Or the snow, for which the peoples of the north
have dozens of words to describe its
different arrivals.  Or the creatures, with their
thick fur, their shy and wordless gaze.  Their
infallible sense of what their lives
are meant to be.  Thus the world
grows rich, grows wild, and you too,
grow rich, grow sweetly wild, as you too
were born to be.

I took this picture several years in Jasper National Park. Kathy and I had gone for an early drive and hike. We parked and took pictures. As I turned, I thought I saw something move and walked towards the movement. The cow elk sat and chewed her cud. She was aware of us and, as I approached, I heard the soft sounds she made in completing the digestive process.

We pointed her out to others and cautioned them to be careful and quiet as they approached her.  After all, we are strangers in those other kingdoms.

 

Please drink of me, my love

via Please drink of me, my love

John provided a wonderful post. He often writes poetry and includes images, but this time he was prosaic. His most common theme is love and he was true to that in his post. The link above includes a video.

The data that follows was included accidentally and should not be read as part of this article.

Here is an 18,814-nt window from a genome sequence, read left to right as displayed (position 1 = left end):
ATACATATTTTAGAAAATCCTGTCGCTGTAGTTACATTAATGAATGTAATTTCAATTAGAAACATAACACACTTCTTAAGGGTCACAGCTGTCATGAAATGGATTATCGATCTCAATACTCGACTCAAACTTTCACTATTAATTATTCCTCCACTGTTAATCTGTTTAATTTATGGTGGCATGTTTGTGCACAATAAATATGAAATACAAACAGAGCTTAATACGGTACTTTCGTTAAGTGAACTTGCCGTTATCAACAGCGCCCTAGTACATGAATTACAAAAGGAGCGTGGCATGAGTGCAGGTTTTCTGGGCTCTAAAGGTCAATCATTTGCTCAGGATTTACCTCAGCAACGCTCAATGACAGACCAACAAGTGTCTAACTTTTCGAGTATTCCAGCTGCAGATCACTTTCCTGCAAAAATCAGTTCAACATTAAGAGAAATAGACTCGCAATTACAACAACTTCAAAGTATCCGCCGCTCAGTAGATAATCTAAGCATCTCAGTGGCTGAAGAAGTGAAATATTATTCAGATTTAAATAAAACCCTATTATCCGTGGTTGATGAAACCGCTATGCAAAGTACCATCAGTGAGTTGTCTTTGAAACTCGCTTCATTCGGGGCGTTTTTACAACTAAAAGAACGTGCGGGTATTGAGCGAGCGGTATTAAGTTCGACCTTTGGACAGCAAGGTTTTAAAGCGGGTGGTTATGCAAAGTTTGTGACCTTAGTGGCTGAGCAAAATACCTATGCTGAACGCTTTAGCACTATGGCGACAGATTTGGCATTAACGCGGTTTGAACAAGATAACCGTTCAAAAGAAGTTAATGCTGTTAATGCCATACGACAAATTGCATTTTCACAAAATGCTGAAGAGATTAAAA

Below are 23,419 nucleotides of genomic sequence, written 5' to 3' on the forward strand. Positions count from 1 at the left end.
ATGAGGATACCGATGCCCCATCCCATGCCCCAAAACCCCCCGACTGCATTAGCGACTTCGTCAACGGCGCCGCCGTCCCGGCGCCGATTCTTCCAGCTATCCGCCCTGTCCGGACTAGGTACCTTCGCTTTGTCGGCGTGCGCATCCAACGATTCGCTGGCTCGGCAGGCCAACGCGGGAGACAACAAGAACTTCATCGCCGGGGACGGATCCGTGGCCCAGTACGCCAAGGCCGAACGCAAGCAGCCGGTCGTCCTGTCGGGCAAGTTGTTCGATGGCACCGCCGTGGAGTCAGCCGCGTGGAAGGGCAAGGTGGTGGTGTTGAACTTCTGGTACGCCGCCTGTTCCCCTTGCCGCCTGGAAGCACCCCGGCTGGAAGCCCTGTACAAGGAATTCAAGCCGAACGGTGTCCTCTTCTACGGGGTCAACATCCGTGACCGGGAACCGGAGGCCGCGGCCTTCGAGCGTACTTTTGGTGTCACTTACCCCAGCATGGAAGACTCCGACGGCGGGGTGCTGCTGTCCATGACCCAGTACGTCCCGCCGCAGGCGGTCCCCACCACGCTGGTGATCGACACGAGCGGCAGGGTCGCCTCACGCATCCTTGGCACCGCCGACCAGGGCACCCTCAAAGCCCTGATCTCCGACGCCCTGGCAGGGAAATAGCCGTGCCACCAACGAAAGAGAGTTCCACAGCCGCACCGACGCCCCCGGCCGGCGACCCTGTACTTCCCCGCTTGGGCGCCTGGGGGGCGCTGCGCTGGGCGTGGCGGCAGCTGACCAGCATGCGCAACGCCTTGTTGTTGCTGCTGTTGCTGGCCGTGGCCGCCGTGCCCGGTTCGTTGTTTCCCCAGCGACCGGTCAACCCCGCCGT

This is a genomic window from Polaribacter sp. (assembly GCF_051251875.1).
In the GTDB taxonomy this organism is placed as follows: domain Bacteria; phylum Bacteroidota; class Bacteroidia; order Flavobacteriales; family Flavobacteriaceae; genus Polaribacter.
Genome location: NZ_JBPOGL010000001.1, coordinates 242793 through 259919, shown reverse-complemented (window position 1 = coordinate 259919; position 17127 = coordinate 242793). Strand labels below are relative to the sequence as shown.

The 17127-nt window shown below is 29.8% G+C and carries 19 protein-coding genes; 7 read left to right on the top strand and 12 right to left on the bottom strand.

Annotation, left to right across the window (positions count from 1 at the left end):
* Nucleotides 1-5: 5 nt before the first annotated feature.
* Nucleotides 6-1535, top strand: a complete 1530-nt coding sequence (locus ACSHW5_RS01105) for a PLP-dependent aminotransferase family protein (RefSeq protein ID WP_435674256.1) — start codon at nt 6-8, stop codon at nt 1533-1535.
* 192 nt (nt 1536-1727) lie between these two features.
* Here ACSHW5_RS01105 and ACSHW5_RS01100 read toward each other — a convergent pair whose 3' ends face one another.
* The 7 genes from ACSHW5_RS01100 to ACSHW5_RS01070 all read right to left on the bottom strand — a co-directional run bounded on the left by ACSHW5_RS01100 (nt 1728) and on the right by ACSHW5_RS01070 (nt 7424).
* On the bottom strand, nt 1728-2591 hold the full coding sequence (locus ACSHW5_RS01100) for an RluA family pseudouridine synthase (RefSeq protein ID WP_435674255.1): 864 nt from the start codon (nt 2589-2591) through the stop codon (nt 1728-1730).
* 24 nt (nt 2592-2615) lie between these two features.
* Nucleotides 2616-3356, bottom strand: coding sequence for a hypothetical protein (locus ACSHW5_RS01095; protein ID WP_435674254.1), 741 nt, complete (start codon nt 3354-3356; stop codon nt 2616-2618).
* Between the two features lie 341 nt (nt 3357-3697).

Along with images, John embedded a video of one of my favourite performers, Leonard Cohen. Cohen’s songs are poems put to music. This link includes a video from Cohen’s recently released posthumous CD.

I have listened to his music and read his poetry for 40 years. The song John posted, Dance Me to the End of Love, is my favourite Cohen song. I am unsure of its underlying, but I think of it as an ode to perfect love that continues like a great dance. Love of this kind does not die. Instead it lives on and is remembered by those who witnessed it.

Thich Nhat Hanh speaks about how our ancestors are always present. I think, with a perfect love, people remember it in the stories and people who were part of that love.

Here is the URL for the Leonard Cohen song Sisters of Mercy. He was well known for writing songs about what he experienced. People interpreted this song as being about prostitutes, but Cohen said the idea came to him as he sat in a hotel room in Edmonton watching nuns come and go from a convent. He took some poetic licence in writing the lyrics.

 

 

Sunday Morning

via Sunday Morning

There has been a theme of Nature and trees in my recent presses. When David shared a portion of I Go Among Trees and Sit Still by Wendell Berry, it was an opportunity to continue the theme.